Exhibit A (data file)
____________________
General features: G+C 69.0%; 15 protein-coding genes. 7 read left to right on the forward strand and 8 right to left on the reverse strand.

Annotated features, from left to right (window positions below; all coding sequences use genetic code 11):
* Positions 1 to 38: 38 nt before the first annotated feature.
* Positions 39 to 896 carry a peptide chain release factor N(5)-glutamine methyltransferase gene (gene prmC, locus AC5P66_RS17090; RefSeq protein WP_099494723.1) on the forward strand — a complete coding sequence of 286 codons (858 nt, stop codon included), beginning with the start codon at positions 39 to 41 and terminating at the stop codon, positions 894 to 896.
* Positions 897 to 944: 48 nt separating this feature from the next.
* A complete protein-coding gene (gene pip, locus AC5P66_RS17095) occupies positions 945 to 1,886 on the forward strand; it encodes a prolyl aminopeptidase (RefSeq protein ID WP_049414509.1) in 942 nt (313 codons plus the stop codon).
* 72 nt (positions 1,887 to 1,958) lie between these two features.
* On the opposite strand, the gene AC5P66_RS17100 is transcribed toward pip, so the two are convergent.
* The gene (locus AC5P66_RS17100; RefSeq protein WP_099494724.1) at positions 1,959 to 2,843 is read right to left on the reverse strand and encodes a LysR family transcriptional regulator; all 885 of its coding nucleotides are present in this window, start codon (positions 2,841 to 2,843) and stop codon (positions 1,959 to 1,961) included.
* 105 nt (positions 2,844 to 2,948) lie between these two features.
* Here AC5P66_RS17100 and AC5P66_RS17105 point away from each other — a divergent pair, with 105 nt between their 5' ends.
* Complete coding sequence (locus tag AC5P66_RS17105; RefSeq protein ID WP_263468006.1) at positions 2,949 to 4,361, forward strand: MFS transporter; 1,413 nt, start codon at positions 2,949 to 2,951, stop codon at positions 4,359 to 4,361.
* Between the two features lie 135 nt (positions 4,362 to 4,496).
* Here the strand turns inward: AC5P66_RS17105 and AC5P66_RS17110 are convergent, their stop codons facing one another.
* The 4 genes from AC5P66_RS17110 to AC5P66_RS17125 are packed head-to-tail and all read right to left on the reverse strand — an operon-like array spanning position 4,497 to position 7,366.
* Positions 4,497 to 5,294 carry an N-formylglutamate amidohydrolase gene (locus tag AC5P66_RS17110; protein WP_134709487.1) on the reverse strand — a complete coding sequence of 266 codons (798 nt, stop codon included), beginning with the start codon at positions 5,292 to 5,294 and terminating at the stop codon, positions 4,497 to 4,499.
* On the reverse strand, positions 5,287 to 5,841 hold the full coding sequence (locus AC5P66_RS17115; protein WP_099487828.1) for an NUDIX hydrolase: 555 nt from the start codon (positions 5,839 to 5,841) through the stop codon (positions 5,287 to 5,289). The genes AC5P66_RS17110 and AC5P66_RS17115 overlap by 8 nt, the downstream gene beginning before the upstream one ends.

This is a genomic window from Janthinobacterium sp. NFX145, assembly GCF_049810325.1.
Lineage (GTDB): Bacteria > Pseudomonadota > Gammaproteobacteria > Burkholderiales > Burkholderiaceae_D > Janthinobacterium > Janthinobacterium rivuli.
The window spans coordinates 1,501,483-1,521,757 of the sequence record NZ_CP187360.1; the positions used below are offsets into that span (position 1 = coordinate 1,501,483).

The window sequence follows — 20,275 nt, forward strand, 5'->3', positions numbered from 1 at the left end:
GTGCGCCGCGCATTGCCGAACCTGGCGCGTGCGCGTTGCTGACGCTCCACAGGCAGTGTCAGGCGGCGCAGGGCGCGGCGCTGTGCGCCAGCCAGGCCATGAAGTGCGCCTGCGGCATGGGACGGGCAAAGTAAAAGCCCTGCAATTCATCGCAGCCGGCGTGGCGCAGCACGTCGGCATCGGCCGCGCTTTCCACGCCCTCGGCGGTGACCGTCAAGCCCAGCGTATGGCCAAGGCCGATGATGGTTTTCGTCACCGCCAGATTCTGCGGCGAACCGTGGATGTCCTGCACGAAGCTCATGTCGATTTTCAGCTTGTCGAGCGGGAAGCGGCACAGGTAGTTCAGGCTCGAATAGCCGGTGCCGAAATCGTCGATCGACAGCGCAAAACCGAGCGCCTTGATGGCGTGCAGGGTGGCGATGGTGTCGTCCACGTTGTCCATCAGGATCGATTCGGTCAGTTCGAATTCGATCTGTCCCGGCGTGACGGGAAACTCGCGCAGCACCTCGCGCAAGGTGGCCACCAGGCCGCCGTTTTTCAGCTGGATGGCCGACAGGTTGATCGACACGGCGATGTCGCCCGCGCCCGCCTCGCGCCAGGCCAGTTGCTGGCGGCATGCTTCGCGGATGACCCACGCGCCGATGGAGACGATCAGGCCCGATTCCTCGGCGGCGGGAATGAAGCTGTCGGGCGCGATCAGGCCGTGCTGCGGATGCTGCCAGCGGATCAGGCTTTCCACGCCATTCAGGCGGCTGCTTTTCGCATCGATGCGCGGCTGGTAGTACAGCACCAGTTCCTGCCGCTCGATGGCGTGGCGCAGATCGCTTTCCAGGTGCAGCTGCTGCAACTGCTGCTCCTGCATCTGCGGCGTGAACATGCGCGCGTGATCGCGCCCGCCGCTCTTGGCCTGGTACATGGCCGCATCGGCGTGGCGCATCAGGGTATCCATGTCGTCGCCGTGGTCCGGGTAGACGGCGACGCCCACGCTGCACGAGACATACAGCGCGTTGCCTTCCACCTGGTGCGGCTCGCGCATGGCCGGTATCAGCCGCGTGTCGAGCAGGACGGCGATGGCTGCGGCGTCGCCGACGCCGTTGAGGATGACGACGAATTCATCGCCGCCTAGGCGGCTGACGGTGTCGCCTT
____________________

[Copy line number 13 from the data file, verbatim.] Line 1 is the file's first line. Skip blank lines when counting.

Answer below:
* Between the two features lie 135 nt (positions 4,362 to 4,496).